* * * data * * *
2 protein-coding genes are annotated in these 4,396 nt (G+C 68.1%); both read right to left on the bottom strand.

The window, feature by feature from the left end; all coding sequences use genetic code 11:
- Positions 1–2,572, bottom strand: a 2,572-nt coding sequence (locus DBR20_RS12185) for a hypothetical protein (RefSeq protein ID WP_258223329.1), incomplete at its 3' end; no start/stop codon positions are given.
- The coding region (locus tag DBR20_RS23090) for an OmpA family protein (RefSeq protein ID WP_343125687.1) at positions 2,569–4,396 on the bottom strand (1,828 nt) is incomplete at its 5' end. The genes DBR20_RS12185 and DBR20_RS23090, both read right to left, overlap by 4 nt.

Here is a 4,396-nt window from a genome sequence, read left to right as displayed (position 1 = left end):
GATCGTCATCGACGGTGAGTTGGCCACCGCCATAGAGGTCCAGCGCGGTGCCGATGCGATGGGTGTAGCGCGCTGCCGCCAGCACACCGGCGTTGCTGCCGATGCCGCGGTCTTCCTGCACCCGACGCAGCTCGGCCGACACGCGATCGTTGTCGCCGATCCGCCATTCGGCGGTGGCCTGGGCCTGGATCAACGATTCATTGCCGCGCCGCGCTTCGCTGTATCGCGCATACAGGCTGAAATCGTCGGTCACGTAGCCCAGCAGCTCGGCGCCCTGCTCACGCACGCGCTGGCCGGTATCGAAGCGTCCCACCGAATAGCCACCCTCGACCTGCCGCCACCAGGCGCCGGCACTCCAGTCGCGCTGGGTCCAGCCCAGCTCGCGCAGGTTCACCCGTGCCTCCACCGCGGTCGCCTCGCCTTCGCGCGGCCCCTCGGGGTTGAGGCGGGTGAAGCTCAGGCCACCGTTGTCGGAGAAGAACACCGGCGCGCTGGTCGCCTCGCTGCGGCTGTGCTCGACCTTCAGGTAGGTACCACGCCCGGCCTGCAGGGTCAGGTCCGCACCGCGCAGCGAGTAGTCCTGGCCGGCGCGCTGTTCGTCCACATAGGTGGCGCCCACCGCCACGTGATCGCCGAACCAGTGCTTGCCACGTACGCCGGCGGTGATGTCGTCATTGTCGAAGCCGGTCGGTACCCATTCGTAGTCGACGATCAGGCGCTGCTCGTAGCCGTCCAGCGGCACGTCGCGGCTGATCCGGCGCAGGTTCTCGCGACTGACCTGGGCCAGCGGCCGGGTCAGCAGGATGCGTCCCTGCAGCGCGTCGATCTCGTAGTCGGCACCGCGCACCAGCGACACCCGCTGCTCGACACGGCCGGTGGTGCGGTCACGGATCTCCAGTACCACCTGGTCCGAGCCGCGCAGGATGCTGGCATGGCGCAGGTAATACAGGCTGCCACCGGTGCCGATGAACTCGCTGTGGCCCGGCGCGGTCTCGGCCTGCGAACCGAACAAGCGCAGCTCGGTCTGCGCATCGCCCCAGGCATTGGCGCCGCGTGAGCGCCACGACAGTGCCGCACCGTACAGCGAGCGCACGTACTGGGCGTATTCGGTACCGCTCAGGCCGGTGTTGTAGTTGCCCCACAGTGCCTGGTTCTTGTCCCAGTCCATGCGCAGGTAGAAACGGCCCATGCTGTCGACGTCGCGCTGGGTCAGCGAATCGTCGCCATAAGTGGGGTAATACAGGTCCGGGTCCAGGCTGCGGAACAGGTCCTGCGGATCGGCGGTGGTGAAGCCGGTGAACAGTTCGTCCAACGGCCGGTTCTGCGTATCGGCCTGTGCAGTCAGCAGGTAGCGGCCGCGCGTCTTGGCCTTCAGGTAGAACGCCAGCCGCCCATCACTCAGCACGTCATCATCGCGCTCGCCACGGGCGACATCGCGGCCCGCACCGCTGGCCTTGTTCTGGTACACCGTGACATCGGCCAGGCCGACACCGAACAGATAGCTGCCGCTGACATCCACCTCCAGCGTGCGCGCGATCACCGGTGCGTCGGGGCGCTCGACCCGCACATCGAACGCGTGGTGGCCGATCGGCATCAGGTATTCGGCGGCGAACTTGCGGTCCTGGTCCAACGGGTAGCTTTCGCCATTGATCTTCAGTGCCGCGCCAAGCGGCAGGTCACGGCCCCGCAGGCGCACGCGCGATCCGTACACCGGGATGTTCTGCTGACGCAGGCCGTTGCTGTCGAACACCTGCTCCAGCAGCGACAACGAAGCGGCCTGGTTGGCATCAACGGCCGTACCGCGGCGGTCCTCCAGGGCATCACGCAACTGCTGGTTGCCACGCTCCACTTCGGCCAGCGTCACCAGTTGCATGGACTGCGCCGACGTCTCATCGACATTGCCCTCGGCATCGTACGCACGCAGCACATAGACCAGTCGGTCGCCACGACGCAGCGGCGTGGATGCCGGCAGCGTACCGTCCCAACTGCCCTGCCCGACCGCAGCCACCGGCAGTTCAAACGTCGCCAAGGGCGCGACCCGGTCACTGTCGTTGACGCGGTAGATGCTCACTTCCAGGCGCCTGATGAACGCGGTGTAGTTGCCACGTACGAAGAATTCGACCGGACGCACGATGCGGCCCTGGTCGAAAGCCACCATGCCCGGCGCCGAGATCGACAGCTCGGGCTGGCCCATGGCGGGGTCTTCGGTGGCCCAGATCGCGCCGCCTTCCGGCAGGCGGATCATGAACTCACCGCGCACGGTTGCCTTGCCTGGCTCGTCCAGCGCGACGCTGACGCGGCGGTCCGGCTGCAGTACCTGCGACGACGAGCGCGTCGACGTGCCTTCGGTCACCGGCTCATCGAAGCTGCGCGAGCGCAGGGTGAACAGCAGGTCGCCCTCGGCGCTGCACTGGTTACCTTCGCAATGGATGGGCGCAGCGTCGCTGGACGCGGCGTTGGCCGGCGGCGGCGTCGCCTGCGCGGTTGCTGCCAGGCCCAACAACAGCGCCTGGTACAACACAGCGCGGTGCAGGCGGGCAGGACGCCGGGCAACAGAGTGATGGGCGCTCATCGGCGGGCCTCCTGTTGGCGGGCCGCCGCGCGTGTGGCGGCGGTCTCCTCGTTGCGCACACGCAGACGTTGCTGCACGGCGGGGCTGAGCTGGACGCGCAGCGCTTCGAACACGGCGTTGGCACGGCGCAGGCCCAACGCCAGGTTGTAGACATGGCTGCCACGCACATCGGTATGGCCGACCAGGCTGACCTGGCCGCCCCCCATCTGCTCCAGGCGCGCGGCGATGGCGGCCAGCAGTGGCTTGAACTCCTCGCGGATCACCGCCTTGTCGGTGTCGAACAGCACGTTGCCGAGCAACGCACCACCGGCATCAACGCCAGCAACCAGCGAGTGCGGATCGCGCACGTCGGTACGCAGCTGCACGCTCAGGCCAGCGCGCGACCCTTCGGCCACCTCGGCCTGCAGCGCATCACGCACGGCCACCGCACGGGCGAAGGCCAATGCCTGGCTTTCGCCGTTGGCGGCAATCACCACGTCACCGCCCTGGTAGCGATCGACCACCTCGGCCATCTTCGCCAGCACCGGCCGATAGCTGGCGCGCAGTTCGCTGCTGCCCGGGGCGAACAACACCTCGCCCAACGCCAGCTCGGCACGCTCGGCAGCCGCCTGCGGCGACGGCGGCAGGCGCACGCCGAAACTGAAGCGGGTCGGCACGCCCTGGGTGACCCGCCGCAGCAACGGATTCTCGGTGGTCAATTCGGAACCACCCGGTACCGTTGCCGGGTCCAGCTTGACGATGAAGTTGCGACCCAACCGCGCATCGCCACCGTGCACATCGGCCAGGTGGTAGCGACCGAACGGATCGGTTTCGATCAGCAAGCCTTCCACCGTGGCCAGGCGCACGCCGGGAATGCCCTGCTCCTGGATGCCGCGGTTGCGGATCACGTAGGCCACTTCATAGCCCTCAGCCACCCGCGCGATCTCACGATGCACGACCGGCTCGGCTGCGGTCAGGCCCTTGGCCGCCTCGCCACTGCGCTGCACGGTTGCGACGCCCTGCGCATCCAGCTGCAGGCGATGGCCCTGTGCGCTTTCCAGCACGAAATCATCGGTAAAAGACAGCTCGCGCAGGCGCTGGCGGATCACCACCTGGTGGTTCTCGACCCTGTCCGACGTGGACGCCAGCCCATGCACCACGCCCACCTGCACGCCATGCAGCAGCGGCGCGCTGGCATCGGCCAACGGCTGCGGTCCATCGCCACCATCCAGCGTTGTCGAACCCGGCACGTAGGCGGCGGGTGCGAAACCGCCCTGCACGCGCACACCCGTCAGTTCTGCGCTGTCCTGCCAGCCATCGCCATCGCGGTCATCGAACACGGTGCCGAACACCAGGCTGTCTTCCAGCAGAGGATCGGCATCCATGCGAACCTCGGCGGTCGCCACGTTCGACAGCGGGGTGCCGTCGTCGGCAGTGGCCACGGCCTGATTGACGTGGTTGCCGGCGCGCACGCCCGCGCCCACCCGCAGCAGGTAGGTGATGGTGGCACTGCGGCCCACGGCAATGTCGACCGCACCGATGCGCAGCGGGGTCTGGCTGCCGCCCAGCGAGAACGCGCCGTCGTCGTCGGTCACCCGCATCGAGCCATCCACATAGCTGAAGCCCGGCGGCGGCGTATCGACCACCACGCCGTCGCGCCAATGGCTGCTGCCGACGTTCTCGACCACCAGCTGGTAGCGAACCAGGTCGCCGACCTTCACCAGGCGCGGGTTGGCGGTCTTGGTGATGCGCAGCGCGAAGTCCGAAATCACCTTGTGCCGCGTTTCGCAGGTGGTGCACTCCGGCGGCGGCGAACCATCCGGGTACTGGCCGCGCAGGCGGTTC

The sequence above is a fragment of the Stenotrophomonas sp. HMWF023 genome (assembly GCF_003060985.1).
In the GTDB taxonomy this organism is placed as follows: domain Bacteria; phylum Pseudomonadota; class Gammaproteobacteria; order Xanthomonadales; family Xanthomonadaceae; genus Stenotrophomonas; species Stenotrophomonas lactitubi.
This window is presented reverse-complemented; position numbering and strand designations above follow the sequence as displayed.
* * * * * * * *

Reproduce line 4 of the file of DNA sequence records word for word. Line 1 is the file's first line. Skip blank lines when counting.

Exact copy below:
- The coding region (locus tag DBR20_RS23090) for an OmpA family protein (RefSeq protein ID WP_343125687.1) at positions 2,569–4,396 on the bottom strand (1,828 nt) is incomplete at its 5' end. The genes DBR20_RS12185 and DBR20_RS23090, both read right to left, overlap by 4 nt.